Ghana and Bahamas sign visa free travel agreements

A visa free travel agreement has been reached by the governments of the Commonwealth of the Bahamas and Republic of Ghana. Citizens of both countries will now be able to travel between them without a prior visa because to this decision.

The agreement intends to lower obstacles for Ghanaians travelling to the Bahamas and for Bahamians travelling to Ghana in order to promote travel and tourism.

A circular from the Ghana Immigration Service (GIS) issued on February 20, explained that the waiver aims to forestall challenges and inconveniences faced by uninformed travellers between Ghana and the Bahamas.

“Per the note, the Government of Bahamas wishes to apprise the relevant competent Ghanaian aviation authorities, airline companies and services of the signed agreement. All OIC’s of entry and points and relevant sections are to take note of the above information and act accordingly.”

Holders of diplomatic, official, or regular passports from Ghana and The Bahamas will be covered by the agreement. And in order to minimise disturbance to travellers, airlines and pertinent aviation authorities have been updated with the change in rules.

With more travel and tourism coming from both Ghana and The Bahamas, the visa waiver agreement, which goes into effect shortly, is predicted to improve the two countries’ economic and people-to-people ties.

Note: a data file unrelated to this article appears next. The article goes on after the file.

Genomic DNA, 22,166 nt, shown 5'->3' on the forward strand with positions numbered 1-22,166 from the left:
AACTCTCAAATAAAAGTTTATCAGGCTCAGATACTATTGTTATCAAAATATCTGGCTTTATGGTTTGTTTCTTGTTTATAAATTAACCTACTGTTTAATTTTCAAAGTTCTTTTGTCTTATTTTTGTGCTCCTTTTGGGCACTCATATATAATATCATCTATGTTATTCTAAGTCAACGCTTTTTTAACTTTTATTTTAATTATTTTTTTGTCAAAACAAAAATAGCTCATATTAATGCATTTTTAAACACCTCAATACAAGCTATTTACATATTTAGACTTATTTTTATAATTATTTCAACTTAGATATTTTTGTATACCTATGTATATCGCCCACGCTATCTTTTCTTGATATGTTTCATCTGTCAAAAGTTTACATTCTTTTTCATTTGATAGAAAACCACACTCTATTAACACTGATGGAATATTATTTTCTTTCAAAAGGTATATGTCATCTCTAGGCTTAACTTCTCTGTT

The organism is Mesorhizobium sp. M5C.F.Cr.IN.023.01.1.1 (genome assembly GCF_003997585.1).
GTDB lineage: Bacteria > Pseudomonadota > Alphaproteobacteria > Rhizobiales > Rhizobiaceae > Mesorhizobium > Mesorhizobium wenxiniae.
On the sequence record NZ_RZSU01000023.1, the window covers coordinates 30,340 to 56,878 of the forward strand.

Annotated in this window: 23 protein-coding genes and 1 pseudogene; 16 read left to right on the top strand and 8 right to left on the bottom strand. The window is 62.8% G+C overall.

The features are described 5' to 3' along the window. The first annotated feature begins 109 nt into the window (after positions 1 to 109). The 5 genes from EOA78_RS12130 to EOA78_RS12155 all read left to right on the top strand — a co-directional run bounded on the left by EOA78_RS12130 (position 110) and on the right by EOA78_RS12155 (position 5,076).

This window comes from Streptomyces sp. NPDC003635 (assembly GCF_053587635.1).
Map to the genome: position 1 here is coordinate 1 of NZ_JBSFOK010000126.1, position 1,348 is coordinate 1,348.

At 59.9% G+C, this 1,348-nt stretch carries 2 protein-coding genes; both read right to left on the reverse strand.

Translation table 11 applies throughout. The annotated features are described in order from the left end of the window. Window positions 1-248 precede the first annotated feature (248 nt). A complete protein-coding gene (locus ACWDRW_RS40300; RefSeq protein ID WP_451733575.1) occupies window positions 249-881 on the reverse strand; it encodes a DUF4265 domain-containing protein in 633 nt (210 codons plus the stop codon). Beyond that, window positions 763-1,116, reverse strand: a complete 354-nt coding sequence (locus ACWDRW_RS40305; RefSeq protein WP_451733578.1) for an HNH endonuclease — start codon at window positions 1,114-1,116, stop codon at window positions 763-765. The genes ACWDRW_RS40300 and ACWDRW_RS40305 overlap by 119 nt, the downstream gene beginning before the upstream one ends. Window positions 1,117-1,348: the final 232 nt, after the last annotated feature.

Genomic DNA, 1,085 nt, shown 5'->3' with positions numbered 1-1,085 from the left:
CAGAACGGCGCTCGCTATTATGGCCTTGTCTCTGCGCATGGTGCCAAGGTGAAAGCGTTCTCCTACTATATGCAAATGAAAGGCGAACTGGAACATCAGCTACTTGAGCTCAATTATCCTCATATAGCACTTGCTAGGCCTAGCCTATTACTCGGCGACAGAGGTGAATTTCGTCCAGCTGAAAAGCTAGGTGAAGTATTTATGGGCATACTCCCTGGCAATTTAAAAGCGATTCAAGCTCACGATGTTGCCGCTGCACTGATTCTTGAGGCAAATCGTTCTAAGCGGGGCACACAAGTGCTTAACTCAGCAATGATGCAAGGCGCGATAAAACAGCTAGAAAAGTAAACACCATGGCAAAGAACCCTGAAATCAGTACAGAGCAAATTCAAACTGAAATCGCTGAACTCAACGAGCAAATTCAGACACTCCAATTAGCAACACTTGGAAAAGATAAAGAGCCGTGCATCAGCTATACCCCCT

Due to their shared history, culture, and identity, Ghana and The Bahamas have mutual interests, which are further strengthened by this agreement. As part of a rebuilt global community built on interdependence and fairness, both States are adopting policies that aim to achieve climate, tax, and reparatory justice.

File Photo: (L-R) Honourable Kwaku Ampratwum-Sarpong, M.P., Deputy Minister for Foreign Affairs and Regional Integration; Dr. Julius Garvey, Chairman of Marcus Garvey Institute for Human Development; H.E. Andrew Wilson, High Commissioner of The Bahamas to Ghana; Dr. Niambi Hall Campbell Dean, Chairperson of The Bahamas National Reparations Committee; Kenneth C. Wallace Whitfield, Foreign Service Officer.

The agreement’s importance as a means of bringing about progressive change in the connection between the two peoples divided by the Atlantic Ocean is further highlighted by the participation of Dr. Julius Garvey, Chairman of the Marcus Garvey Institute for Human Development and Marcus Garvey’s youngest son.

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